“We are producing these products especially for the effects they have on poultry. They are premium products, with consistent results. They are not by-products of the food industry.”

Its Safmannan product is rich in mannan-oligosaccharides and beta glucans, and inhibits the development of an environment for pathogenic bacteria to reside in the gut, he explained.

“It has the ability to bind gram negative bacteria like E.coli, Salmonella and gram positive bacteria like Clostridium. It can decrease the pressure of the bacteria in the gut by two to three logs.”

Due to its high mannanoligosaccharides content, the product reduces the attachment of gram-negative bacteria onto the intestinal epithelium, he said. “Fimbriae of bacterial cells are sensitive to mannose. Hence, Safmannan is able to bind these pathogens. The bacteria is, thus, excreted through the feces into the litter.”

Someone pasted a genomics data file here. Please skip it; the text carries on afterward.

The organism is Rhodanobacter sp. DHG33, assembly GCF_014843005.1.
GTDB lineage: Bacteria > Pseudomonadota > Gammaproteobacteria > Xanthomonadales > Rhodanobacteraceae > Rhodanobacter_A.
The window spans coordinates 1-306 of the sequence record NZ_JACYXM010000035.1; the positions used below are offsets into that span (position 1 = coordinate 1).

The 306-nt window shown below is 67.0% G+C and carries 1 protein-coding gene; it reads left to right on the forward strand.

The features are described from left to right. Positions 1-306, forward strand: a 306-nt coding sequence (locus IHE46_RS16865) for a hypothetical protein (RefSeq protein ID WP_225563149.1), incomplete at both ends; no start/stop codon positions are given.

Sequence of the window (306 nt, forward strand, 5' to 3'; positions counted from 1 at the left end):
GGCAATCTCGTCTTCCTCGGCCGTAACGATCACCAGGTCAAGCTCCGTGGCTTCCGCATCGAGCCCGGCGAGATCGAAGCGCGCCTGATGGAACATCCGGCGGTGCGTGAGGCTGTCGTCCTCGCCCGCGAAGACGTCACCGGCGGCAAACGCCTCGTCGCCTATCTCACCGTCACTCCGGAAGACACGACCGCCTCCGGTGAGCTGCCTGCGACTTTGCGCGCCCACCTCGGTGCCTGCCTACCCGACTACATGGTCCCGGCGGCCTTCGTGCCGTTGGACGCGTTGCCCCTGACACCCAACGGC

branex broiler farm istock
Good intestinal integrity will also have a positive impact on the immune status of birds and therefore their overall performance, given the fact that 70% of the immune system capacity of a bird is concentrated around or inside the gut – Riggi © istock/Branex

Mode of action under review 

However, he told FeedNavigator the company only has a hypothesis, at this stage, about the mode of action in terms of how Safmannan binds Clostridium. “We are working with bacteria and mycotoxin binding experts at universities in Mississippi in the US and in Bari in Italy to explain it. The researchers have developed methods and tools to assess the binding ability of products.”